In medical school, success is often measured by exam scores, evaluations, and letters of recommendation. Later on, what becomes most important is how you navigate the “hidden curriculum” of physician training. The hidden curriculum is something no one talks about or will directly teach you. It is something that you may or may not have already picked up on your own. Navigating the hidden curriculum will determine how you are viewed during your residency training.
The first topic of the “hidden curriculum” is how to avoid being labeled a problem resident. Starting on your first day of residency and for the subsequent six months, most residents will have a label by the attending physicians in your program. It is just human nature to label physicians in a new residency class. Everyone wants to be viewed as a superstar resident. However, your main goal is to avoid being labeled a problem resident. This reputation will be difficult to remove and will likely carry through your residency career.
1. Never Lie to an Attending
This rule seems very simple. Why would anyone lie to an attending? However, it happens all the time. The reason is that no want wants to be viewed as incompetent, lazy, or irresponsible. Therefore most junior residents lie to hide their weaknesses or avoid ridicule. For example, when I was an attending on the inpatient medicine service, I asked one of the interns if they followed up on an echocardiogram test result on one of our mutual patients. The intern said, “yes.” I asked for the result. He replied, “Normal”. I said, “okay, we won’t need an outpatient cardiology consult.” The next day I reviewed the outpatient discharge plan and noticed that the Echo report was not completed. So I called the cardiologist department to have it read, so I could have a discharge plan. The cardiologist notified me that our patient’s cardiac Ejection Fraction was 30%. Therefore, our patient should not have been considered a discharge candidate without a thorough evaluation of the cause of his weak heart. I talked to the resident one-on-one and told him that I was very disappointed in his performance. Trust is the most important thing that you can earn from your attending. Once you lie, the trust is gone. You can overcome incompetence, laziness, or irresponsibility. However, it is very tough to earn back an attending’s trust. During our monthly residency program (GME) meetings, the attendings talk about each resident one by one. At this meeting, when another attending mentioned that our “problem resident” lied about following up on a lab test, I brought up the Echo report. Next thing you know, this resident was labeled untrustworthy and labeled a problem resident. This leads to confirmation bias and increased scrutiny that can cloud a faculty’s view of the resident. If you don’t know something be honest and say you don’t know but will find out. This can be viewed as inexperience. You can overcome inexperience.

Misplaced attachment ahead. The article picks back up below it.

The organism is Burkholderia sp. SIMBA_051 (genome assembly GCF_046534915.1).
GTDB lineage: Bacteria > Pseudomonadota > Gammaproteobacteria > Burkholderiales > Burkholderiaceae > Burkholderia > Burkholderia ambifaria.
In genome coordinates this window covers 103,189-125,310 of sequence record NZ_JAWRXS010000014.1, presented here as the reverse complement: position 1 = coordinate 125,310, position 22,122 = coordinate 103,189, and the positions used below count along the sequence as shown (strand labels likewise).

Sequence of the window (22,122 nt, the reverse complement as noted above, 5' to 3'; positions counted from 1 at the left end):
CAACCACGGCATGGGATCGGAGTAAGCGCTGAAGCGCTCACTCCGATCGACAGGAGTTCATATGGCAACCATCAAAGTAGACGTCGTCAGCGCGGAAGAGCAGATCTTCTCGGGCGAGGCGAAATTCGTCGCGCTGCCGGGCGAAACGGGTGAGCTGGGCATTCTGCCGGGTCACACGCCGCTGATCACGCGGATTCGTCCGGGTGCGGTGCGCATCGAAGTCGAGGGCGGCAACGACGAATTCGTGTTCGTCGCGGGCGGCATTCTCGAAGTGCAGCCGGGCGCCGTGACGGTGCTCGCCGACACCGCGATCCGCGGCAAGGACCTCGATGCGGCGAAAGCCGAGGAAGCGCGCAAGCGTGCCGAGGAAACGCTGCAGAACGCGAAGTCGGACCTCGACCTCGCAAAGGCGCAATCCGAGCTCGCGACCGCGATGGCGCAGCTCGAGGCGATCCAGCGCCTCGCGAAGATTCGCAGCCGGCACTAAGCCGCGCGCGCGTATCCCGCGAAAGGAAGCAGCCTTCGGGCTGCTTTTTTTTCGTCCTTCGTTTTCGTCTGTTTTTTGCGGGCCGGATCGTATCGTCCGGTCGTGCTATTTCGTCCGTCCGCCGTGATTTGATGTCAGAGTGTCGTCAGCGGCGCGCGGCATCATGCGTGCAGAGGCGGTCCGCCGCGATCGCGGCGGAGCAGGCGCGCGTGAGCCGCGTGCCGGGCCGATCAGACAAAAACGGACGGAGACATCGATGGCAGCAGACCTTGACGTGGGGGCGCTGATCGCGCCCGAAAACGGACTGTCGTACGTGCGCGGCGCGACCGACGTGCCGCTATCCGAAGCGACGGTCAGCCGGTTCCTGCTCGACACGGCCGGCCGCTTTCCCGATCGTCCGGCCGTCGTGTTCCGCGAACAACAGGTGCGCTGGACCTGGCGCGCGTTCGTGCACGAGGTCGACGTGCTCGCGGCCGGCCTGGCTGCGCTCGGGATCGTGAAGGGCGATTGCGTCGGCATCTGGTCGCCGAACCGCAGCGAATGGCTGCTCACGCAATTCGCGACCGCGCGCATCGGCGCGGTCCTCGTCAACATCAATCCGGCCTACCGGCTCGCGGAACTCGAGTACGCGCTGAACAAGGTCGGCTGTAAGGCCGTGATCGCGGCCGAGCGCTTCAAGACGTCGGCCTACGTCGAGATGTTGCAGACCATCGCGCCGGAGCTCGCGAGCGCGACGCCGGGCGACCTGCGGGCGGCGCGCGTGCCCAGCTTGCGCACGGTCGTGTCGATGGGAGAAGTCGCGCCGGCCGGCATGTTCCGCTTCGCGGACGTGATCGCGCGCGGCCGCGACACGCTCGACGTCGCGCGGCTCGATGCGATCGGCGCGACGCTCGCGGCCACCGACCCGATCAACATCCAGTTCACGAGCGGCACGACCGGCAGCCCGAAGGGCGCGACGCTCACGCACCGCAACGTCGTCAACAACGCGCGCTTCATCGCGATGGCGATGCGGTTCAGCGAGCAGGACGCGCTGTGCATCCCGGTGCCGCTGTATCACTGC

2. Never Outshine a Senior Resident